A dedicated campaign to raise awareness of the health benefits of golf for people of all ages and abilities is to tee off next month.
The first ever Golf and Health Week will take place from April 15-19 and will aim to encourage golfers, non-golfers and lapsed golfers into taking part in the sport.
The collaborative campaign will run across digital and social media channels using the hashtag #GolfHealthWeek and include content focused on highlighting the physical and mental health benefits of playing golf and projects being delivered by golf bodies and clubs.
Focusing primarily on Great Britain and Ireland, it will be coordinated by The R&A with the support of the European Tour, the Ladies European Tour, The Professional Golfers’ Association and the Golf Foundation, as well as national associations including England Golf, Scottish Golf, Wales Golf, the Golfing Union of Ireland and the Irish Ladies Golf Union.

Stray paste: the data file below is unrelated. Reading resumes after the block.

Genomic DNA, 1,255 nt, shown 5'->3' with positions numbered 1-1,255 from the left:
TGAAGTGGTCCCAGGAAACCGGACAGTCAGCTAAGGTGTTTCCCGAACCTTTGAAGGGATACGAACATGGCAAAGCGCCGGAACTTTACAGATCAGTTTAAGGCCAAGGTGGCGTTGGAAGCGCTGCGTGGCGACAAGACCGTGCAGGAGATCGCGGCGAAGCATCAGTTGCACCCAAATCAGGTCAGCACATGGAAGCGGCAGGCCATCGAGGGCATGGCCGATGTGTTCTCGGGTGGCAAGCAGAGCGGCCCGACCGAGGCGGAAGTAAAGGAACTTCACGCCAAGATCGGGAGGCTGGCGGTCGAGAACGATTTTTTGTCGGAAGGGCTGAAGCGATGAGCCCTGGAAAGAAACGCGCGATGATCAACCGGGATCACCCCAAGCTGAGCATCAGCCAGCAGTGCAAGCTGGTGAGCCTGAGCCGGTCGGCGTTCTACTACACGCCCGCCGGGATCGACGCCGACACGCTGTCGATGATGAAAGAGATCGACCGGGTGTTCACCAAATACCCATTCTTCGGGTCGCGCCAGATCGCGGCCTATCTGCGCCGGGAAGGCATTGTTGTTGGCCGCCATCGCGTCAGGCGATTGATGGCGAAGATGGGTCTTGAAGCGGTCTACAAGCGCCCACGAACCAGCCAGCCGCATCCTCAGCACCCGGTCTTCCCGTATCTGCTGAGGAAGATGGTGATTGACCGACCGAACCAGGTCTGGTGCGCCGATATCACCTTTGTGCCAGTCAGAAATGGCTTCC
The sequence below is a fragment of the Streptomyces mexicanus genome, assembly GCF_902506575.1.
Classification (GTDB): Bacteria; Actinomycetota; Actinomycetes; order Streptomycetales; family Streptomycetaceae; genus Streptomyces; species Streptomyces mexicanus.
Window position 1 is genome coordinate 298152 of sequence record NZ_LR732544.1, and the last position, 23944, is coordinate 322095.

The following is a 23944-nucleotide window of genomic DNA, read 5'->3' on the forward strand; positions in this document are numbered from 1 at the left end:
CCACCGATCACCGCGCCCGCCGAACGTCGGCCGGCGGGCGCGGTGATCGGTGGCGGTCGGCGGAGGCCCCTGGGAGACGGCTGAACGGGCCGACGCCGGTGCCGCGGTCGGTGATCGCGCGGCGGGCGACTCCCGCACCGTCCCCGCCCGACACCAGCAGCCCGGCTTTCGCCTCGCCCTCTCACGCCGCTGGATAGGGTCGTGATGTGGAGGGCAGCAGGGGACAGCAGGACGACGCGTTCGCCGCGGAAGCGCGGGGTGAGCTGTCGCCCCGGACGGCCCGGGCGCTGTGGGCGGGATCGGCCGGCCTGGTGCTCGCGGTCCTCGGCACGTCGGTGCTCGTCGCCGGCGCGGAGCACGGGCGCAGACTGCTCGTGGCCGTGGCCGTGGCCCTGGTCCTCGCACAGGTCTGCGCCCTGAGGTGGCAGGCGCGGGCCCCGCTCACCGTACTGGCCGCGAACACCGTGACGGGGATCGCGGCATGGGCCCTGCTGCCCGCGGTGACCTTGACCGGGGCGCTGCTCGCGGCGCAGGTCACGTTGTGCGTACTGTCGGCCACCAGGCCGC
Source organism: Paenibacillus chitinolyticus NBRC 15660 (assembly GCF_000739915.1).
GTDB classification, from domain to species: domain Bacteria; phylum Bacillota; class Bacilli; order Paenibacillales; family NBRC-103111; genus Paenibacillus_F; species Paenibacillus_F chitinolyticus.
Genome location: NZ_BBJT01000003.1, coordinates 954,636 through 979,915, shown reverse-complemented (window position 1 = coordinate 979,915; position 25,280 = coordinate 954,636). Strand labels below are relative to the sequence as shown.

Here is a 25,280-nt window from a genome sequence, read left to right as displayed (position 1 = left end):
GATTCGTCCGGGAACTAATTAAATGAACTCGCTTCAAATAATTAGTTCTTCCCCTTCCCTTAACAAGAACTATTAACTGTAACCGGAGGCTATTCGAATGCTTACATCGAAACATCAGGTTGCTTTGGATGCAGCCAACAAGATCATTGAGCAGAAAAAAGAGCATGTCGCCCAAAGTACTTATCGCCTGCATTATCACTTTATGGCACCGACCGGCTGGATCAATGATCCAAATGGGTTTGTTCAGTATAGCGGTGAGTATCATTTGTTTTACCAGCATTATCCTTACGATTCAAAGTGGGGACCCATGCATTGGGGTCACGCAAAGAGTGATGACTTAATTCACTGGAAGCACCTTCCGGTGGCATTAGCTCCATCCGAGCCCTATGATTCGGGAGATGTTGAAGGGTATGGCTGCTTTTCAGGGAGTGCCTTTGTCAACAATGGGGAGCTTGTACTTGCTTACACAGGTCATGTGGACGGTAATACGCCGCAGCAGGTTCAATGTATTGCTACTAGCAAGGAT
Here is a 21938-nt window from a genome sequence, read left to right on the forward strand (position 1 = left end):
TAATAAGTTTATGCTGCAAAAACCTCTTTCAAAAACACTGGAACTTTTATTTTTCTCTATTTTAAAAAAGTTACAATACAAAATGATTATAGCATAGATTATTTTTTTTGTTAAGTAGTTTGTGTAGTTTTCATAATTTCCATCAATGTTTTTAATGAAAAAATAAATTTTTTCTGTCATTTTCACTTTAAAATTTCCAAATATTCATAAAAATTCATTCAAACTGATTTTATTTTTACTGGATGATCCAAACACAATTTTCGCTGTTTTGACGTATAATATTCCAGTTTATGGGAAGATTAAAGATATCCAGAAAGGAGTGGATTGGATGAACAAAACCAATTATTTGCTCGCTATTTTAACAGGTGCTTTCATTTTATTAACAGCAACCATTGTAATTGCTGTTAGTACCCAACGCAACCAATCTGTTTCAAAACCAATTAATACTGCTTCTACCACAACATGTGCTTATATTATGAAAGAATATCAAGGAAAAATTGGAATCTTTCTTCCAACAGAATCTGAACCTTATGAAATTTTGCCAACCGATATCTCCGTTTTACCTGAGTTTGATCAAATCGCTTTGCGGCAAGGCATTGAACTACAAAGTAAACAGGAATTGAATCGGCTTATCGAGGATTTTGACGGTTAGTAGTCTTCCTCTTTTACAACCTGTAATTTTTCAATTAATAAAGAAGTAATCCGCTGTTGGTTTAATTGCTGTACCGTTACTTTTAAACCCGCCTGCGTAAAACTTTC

A number of other organisations have expressed interest in supporting the week, including EDGA (formerly the European Disabled Golf Association), the PGAs of Europe and Golf Australia.
The campaign is also to be backed by professional golfers including Annika Sorenstam, Brooke Henderson, Padraig Harrington and Zach Johnson, who are ambassadors for the Golf and Health Project.
Martin Slumbers, Chief Executive of The R&A, said: “It is important that we continue to promote golf as an activity that can be enjoyed by people of all ages and abilities and demonstrate that playing golf can provide significant benefits for the health and wellbeing of those who participate in the sport…
Last year, a global consensus amongst leaders in public health, public policy and sport backed golf in the race to tackle physical inactivity and the prevention of illnesses such as heart disease, stroke, diabetes
and cancer of the breast and colon.
Evidence linking golf and health, commissioned by the World Golf Foundation and supported by The R&A, was presented at Westminster following research led by the University of Edinburgh and published in the British Journal of Sports Medicine.
Previous research has also highlighted that those that play golf live five years longer